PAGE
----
Those of you who cut will know that diverting your attention to the act of cutting helps to minimise the emotional pain. However you will also admit that the relief is temporary and the feelings you were escaping are still there afterwards coupled with the physical pain of the cut. As adults we have more options than the child in us had. We can seek help and learn a new set of coping skills so that when we feel the urge to cut or self- harm in any way, we can replace it with something more positive. Learning to name emotions and express them with another person is a much healthier way of working through and getting past old hurts. We are not meant to be socially and emotionally isolated. Sharing hurts helps us to deal with them. If you have suffered abuse as a child, you owe it to the child who was you to get the help you need, as you would do if it were a child you know in the here and now. That child, like every child, deserves to be listened to and understood rather than judged and hurt some more.

Memory, trauma and moving on.

Counselling,Trauma — admin @ 3:20 pm

Here at Counselling Connections this week one event that stopped everyone in their tracks for a few minutes was a shower of hailstones. It was Tuesday afternoon and the weather was following a pattern which is normal enough for our little island on the edge of the Atlantic Ocean; we had sunny spells and scattered showers. This has become a well worn phrase for the men and women of the met office as they try to prepare us for what kind of weather the day might bring. The afternoon in question was following this well worn path, sunny and warm one minute and raining the next; nice soft rain mostly.

In a sudden change the clouds quickly became much darker. Then the heavens opened in a ferocious hail storm and even in our fine, solid old building it became hard to hear for the noise of the hail on the roof. It was quite a scene and we stopped what we were doing and looked out and listened to the falling hail. It being a June day in Ireland the sun appeared again within minutes and the streets quickly began to dry. So much so that we decided to take a break then and there and trust that the sunshine would last long enough for us to enjoy a walk around the block.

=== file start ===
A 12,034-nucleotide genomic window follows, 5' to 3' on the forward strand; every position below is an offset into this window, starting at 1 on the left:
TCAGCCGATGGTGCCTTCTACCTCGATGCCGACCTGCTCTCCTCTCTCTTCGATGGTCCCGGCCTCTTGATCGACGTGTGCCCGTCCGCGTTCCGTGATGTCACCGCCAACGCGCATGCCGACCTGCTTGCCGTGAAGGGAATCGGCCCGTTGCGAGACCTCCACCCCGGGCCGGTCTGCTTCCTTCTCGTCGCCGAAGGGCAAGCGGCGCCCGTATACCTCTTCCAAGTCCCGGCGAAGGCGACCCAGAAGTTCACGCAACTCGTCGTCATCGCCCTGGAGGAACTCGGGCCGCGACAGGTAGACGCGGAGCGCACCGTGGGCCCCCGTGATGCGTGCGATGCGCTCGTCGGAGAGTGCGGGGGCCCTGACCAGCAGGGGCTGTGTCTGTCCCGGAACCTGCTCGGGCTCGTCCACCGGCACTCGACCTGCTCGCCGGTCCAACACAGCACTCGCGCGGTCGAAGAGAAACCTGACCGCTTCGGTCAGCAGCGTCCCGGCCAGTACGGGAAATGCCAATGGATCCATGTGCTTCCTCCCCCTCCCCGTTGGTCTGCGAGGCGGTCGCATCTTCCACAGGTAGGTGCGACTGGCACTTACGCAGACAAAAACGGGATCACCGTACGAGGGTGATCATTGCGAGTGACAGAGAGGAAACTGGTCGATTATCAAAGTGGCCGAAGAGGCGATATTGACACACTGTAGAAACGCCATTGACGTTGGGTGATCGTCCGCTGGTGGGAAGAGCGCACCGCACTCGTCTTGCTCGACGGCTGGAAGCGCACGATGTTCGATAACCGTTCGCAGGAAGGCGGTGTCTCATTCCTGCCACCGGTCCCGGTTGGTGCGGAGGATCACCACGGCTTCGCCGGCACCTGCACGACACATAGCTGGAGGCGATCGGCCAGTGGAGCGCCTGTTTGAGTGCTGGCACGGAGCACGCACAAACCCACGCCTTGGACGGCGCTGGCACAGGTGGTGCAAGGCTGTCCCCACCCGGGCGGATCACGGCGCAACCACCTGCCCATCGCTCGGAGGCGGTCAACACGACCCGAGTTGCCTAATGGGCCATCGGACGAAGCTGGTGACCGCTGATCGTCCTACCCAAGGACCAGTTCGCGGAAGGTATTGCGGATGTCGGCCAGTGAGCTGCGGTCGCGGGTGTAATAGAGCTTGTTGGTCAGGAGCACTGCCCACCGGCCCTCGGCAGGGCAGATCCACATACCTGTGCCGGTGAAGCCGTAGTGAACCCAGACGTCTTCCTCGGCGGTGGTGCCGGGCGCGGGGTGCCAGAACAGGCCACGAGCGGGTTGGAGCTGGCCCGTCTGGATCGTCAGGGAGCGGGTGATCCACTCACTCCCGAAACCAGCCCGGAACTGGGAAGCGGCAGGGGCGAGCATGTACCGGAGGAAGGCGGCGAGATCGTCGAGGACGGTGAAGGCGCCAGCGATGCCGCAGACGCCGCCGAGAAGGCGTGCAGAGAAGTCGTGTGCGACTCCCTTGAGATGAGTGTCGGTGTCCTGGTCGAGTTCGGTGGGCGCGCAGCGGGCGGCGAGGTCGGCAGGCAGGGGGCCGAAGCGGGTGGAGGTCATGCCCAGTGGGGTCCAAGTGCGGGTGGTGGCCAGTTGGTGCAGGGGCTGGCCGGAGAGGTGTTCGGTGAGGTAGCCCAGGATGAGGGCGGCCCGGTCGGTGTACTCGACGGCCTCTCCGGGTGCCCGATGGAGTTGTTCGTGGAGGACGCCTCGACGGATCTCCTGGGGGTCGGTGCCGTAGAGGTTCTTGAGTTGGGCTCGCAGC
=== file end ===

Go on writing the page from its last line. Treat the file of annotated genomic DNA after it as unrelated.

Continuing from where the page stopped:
We love the seasons here and the different weather it brings and we like to play around with what it might be analogous with in our inner lives. Things that we normally don’t stop to notice because we are too busy with our day to day lives are our stock and trade here in Counselling Connections. Then we did stop and notice; we were walking along beside the river that runs past the end of our garden when we noticed that the runoff from the recent hail shower was causing a blockage as the water passed under a small, low-lying bridge. There was a grid there to catch leaves or branches or anything else that might float along.

Examining blockages and going about clearing them up are another of our specialties here. We got to talking about how we can get blocked up in life and in particular how memories can seem to become dammed in this way. Major life events, traumas even, like the larger branches caught in river can fail to pass quietly along with the flow of our memories. They can become stuck and block the flow of other memories behind them. How we remember things and how we later recall them are a big part of therapy. This is doubly so in the case where the therapy is about dealing with trauma.

In what can feel like real moments of revelation during therapy we can successfully come to terms with difficult memories. This can then leave us feeling like we are becoming more open to new experiences. Then we can suddenly experience a whole different set of memories. It seems that our focus on one particular memory or event has taken so much concentration that we failed to notice or to focus on other, perhaps happier ongoing events in our lives. We had become stuck and our memories and the emotions attached with them had become blocked.